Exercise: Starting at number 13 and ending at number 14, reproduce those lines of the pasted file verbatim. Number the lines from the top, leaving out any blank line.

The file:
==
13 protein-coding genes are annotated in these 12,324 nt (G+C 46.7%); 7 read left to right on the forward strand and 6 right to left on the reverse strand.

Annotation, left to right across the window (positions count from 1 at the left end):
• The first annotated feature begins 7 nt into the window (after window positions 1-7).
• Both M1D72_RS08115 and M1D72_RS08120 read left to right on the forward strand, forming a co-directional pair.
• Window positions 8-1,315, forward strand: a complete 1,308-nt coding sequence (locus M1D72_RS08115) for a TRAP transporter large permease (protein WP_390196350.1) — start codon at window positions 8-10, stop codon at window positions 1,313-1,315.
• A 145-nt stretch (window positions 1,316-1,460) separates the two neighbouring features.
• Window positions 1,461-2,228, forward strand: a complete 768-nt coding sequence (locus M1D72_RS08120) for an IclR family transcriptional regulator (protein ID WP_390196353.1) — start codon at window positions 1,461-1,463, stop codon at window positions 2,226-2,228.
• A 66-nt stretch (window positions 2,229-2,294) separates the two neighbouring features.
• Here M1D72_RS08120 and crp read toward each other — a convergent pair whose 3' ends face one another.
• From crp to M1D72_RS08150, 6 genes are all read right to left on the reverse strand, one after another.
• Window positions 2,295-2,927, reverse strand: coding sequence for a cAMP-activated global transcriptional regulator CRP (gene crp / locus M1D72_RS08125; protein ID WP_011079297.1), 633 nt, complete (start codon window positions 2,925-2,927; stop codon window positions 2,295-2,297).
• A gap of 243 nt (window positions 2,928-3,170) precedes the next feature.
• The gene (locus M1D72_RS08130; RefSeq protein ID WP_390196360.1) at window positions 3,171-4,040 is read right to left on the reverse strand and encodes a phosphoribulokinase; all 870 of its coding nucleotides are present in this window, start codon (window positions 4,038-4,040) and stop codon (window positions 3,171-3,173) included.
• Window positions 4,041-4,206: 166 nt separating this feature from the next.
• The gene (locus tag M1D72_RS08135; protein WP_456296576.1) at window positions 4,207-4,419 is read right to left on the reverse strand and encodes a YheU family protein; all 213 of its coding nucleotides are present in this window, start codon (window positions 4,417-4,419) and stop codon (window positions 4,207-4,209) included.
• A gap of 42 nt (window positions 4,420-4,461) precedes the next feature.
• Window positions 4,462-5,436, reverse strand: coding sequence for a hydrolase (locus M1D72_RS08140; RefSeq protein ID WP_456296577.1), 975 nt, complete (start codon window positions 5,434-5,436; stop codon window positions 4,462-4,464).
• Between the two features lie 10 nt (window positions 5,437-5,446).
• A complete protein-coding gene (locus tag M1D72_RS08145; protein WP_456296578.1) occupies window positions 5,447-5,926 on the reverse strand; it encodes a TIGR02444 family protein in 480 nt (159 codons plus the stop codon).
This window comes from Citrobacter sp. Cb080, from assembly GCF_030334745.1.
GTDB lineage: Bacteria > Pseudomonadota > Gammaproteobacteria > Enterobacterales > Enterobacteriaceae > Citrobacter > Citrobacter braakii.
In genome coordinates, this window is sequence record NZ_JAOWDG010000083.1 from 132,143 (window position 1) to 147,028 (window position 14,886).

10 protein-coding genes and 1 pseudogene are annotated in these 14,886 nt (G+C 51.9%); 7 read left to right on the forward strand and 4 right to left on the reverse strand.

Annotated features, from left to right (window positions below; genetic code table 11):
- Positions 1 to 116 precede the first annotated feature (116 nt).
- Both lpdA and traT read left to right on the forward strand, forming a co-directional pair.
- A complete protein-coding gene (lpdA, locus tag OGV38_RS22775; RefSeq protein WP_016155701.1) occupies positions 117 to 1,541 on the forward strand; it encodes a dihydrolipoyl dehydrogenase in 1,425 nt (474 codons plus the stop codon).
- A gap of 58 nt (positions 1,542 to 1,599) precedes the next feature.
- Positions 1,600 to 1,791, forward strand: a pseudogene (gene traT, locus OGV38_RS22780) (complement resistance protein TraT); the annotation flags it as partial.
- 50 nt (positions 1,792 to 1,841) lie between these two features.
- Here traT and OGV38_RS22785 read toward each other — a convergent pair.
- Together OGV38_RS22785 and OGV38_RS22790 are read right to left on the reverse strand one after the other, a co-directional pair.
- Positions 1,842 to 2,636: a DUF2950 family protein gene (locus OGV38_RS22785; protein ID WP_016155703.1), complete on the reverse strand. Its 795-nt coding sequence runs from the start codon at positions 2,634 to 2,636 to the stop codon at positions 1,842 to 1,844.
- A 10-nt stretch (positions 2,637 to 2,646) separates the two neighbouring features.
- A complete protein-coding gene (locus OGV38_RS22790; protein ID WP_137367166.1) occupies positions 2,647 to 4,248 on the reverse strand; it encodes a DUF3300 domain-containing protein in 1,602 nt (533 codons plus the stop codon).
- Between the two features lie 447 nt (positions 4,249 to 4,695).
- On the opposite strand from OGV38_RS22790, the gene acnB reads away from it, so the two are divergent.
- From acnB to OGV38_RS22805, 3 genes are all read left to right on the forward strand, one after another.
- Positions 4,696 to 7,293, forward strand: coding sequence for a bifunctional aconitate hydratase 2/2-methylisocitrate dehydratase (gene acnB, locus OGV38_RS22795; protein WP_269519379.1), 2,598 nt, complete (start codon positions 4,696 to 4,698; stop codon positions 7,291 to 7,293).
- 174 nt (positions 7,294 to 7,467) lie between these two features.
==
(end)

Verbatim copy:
• The gene (locus M1D72_RS08130; RefSeq protein ID WP_390196360.1) at window positions 3,171-4,040 is read right to left on the reverse strand and encodes a phosphoribulokinase; all 870 of its coding nucleotides are present in this window, start codon (window positions 4,038-4,040) and stop codon (window positions 3,171-3,173) included.
• Window positions 4,041-4,206: 166 nt separating this feature from the next.